Hemoglobin A1c testing is an accepted measure of how well the blood glucose level has been controlled in the recent past (six to eight weeks) among individuals with diabetes. The purpose of this study was to evaluate the relationship between hemoglobin A1c (HbA1c) and blood glucose in an ethnically diverse population in a clinical setting. A cross-sectional research design was employed to explore associations between these two diabetes control measures in a sample of African American, White and Hispanic patients receiving diabetes treatment and follow-up in an outpatient clinic in Tallahassee, Florida. Data collection included a questionnaire, medical examinations, and lab results. Although we found a significant association between the glucose level and the HbA1c levels, the A1c value did not predict the mean glucose value as closely as previously found in less diverse groups. These findings suggest there is need for further study of these two variables among minority groups.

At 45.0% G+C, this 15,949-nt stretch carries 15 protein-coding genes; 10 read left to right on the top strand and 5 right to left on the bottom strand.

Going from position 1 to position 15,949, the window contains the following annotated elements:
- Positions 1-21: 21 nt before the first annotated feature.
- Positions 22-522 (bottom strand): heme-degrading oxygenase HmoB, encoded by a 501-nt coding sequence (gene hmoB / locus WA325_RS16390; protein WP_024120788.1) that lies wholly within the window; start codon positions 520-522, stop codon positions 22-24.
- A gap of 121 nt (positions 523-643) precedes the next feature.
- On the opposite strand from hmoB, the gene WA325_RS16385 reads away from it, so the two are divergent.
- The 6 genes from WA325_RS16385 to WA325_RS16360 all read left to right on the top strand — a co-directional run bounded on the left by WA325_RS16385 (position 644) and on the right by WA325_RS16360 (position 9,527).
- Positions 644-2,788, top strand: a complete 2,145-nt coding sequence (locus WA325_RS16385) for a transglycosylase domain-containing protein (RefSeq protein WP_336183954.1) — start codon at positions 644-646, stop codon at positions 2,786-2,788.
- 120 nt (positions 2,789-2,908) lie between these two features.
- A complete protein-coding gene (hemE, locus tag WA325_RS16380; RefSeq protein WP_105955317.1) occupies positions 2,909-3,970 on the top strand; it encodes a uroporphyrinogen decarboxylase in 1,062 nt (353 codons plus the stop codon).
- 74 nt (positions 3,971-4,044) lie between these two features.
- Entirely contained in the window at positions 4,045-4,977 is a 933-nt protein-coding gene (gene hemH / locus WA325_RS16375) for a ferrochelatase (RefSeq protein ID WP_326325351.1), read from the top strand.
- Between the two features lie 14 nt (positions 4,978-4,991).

Allen, Corliss M.; Butler, Eartha S.; Negusei, Joseph; Hart, Celeste; López, Ivette A.; Harris, Cynthia M.; and Ralston, Penny
"Translating Hemoglobin A1c Scores across an Ethnically Diverse Population: Is the Language Consistent across All Races?,"
Florida Public Health Review: Vol. 7
, Article 14.
Available at: https://digitalcommons.unf.edu/fphr/vol7/iss1/14